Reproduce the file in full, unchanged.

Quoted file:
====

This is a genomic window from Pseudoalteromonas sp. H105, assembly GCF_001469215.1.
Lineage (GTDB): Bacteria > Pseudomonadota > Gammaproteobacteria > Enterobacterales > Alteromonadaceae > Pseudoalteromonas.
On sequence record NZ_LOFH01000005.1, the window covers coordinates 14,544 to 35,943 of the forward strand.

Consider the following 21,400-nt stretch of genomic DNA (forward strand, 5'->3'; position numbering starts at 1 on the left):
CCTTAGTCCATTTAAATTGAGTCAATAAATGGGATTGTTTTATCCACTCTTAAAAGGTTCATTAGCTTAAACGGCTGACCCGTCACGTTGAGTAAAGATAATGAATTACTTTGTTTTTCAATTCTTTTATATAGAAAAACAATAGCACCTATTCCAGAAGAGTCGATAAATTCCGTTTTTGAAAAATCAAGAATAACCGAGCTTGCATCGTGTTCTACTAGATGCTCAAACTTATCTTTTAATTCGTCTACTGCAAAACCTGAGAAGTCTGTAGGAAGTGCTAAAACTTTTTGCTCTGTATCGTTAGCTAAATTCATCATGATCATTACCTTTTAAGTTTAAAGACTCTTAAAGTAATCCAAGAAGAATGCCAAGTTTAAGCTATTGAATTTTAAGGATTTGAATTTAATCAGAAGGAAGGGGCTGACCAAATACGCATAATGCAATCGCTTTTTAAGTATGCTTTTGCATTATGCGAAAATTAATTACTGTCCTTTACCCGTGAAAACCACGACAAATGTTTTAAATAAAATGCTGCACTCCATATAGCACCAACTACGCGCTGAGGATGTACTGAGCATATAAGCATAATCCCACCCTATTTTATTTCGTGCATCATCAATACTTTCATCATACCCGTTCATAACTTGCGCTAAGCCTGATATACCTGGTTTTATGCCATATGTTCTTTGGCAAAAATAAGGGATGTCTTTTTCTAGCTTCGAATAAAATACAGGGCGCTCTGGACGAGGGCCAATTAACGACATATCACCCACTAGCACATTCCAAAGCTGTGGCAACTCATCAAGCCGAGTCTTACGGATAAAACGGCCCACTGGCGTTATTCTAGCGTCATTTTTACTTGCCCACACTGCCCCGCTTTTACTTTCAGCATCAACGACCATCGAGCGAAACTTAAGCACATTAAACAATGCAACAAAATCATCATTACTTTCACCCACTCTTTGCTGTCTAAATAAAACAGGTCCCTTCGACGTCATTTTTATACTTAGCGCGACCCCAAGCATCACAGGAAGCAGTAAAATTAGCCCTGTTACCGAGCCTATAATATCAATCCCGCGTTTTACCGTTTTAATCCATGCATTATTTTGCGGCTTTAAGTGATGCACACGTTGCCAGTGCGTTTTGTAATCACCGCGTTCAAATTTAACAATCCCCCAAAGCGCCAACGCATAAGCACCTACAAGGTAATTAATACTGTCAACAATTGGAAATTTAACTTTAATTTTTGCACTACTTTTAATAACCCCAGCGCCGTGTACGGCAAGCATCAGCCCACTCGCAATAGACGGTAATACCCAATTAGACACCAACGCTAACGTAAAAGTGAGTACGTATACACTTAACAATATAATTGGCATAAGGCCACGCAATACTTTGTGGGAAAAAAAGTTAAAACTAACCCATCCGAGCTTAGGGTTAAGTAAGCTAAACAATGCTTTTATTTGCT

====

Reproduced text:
This is a genomic window from Pseudoalteromonas sp. H105, assembly GCF_001469215.1.
Lineage (GTDB): Bacteria > Pseudomonadota > Gammaproteobacteria > Enterobacterales > Alteromonadaceae > Pseudoalteromonas.
On sequence record NZ_LOFH01000005.1, the window covers coordinates 14,544 to 35,943 of the forward strand.

Consider the following 21,400-nt stretch of genomic DNA (forward strand, 5'->3'; position numbering starts at 1 on the left):
CCTTAGTCCATTTAAATTGAGTCAATAAATGGGATTGTTTTATCCACTCTTAAAAGGTTCATTAGCTTAAACGGCTGACCCGTCACGTTGAGTAAAGATAATGAATTACTTTGTTTTTCAATTCTTTTATATAGAAAAACAATAGCACCTATTCCAGAAGAGTCGATAAATTCCGTTTTTGAAAAATCAAGAATAACCGAGCTTGCATCGTGTTCTACTAGATGCTCAAACTTATCTTTTAATTCGTCTACTGCAAAACCTGAGAAGTCTGTAGGAAGTGCTAAAACTTTTTGCTCTGTATCGTTAGCTAAATTCATCATGATCATTACCTTTTAAGTTTAAAGACTCTTAAAGTAATCCAAGAAGAATGCCAAGTTTAAGCTATTGAATTTTAAGGATTTGAATTTAATCAGAAGGAAGGGGCTGACCAAATACGCATAATGCAATCGCTTTTTAAGTATGCTTTTGCATTATGCGAAAATTAATTACTGTCCTTTACCCGTGAAAACCACGACAAATGTTTTAAATAAAATGCTGCACTCCATATAGCACCAACTACGCGCTGAGGATGTACTGAGCATATAAGCATAATCCCACCCTATTTTATTTCGTGCATCATCAATACTTTCATCATACCCGTTCATAACTTGCGCTAAGCCTGATATACCTGGTTTTATGCCATATGTTCTTTGGCAAAAATAAGGGATGTCTTTTTCTAGCTTCGAATAAAATACAGGGCGCTCTGGACGAGGGCCAATTAACGACATATCACCCACTAGCACATTCCAAAGCTGTGGCAACTCATCAAGCCGAGTCTTACGGATAAAACGGCCCACTGGCGTTATTCTAGCGTCATTTTTACTTGCCCACACTGCCCCGCTTTTACTTTCAGCATCAACGACCATCGAGCGAAACTTAAGCACATTAAACAATGCAACAAAATCATCATTACTTTCACCCACTCTTTGCTGTCTAAATAAAACAGGTCCCTTCGACGTCATTTTTATACTTAGCGCGACCCCAAGCATCACAGGAAGCAGTAAAATTAGCCCTGTTACCGAGCCTATAATATCAATCCCGCGTTTTACCGTTTTAATCCATGCATTATTTTGCGGCTTTAAGTGATGCACACGTTGCCAGTGCGTTTTGTAATCACCGCGTTCAAATTTAACAATCCCCCAAAGCGCCAACGCATAAGCACCTACAAGGTAATTAATACTGTCAACAATTGGAAATTTAACTTTAATTTTTGCACTACTTTTAATAACCCCAGCGCCGTGTACGGCAAGCATCAGCCCACTCGCAATAGACGGTAATACCCAATTAGACACCAACGCTAACGTAAAAGTGAGTACGTATACACTTAACAATATAATTGGCATAAGGCCACGCAATACTTTGTGGGAAAAAAAGTTAAAACTAACCCATCCGAGCTTAGGGTTAAGTAAGCTAAACAATGCTTTTATTTGCT